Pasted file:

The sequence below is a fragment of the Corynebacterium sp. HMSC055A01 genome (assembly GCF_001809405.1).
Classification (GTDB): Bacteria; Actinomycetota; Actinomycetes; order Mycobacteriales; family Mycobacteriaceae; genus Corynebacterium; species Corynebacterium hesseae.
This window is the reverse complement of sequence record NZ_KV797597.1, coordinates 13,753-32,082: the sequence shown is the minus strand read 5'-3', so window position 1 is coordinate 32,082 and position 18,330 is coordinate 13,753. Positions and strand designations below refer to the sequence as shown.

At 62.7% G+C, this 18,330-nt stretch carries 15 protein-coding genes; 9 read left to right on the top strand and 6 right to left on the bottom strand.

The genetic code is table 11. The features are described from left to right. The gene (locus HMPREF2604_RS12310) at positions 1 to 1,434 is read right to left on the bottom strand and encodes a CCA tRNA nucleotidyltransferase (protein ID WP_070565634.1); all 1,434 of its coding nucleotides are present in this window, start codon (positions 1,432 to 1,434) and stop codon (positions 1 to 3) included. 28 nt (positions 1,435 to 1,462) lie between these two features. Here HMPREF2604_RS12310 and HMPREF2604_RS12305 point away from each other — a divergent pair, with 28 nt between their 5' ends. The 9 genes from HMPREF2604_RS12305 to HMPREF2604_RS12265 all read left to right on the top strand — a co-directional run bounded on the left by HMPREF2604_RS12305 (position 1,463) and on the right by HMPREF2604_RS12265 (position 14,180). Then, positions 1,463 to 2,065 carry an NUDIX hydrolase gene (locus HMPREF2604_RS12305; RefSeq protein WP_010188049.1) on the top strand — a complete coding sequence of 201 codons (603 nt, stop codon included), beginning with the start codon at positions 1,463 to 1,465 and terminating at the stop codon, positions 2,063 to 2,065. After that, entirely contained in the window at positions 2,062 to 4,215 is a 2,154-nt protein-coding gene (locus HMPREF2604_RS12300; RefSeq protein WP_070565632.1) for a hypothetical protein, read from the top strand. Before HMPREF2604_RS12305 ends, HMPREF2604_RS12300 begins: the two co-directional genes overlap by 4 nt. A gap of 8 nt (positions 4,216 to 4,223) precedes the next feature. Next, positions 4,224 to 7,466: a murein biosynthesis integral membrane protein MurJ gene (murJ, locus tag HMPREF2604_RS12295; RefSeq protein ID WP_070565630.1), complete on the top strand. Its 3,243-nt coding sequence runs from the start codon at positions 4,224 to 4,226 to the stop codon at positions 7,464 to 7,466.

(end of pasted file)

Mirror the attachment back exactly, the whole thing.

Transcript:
The sequence below is a fragment of the Corynebacterium sp. HMSC055A01 genome (assembly GCF_001809405.1).
Classification (GTDB): Bacteria; Actinomycetota; Actinomycetes; order Mycobacteriales; family Mycobacteriaceae; genus Corynebacterium; species Corynebacterium hesseae.
This window is the reverse complement of sequence record NZ_KV797597.1, coordinates 13,753-32,082: the sequence shown is the minus strand read 5'-3', so window position 1 is coordinate 32,082 and position 18,330 is coordinate 13,753. Positions and strand designations below refer to the sequence as shown.

At 62.7% G+C, this 18,330-nt stretch carries 15 protein-coding genes; 9 read left to right on the top strand and 6 right to left on the bottom strand.

The genetic code is table 11. The features are described from left to right. The gene (locus HMPREF2604_RS12310) at positions 1 to 1,434 is read right to left on the bottom strand and encodes a CCA tRNA nucleotidyltransferase (protein ID WP_070565634.1); all 1,434 of its coding nucleotides are present in this window, start codon (positions 1,432 to 1,434) and stop codon (positions 1 to 3) included. 28 nt (positions 1,435 to 1,462) lie between these two features. Here HMPREF2604_RS12310 and HMPREF2604_RS12305 point away from each other — a divergent pair, with 28 nt between their 5' ends. The 9 genes from HMPREF2604_RS12305 to HMPREF2604_RS12265 all read left to right on the top strand — a co-directional run bounded on the left by HMPREF2604_RS12305 (position 1,463) and on the right by HMPREF2604_RS12265 (position 14,180). Then, positions 1,463 to 2,065 carry an NUDIX hydrolase gene (locus HMPREF2604_RS12305; RefSeq protein WP_010188049.1) on the top strand — a complete coding sequence of 201 codons (603 nt, stop codon included), beginning with the start codon at positions 1,463 to 1,465 and terminating at the stop codon, positions 2,063 to 2,065. After that, entirely contained in the window at positions 2,062 to 4,215 is a 2,154-nt protein-coding gene (locus HMPREF2604_RS12300; RefSeq protein WP_070565632.1) for a hypothetical protein, read from the top strand. Before HMPREF2604_RS12305 ends, HMPREF2604_RS12300 begins: the two co-directional genes overlap by 4 nt. A gap of 8 nt (positions 4,216 to 4,223) precedes the next feature. Next, positions 4,224 to 7,466: a murein biosynthesis integral membrane protein MurJ gene (murJ, locus tag HMPREF2604_RS12295; RefSeq protein ID WP_070565630.1), complete on the top strand. Its 3,243-nt coding sequence runs from the start codon at positions 4,224 to 4,226 to the stop codon at positions 7,464 to 7,466.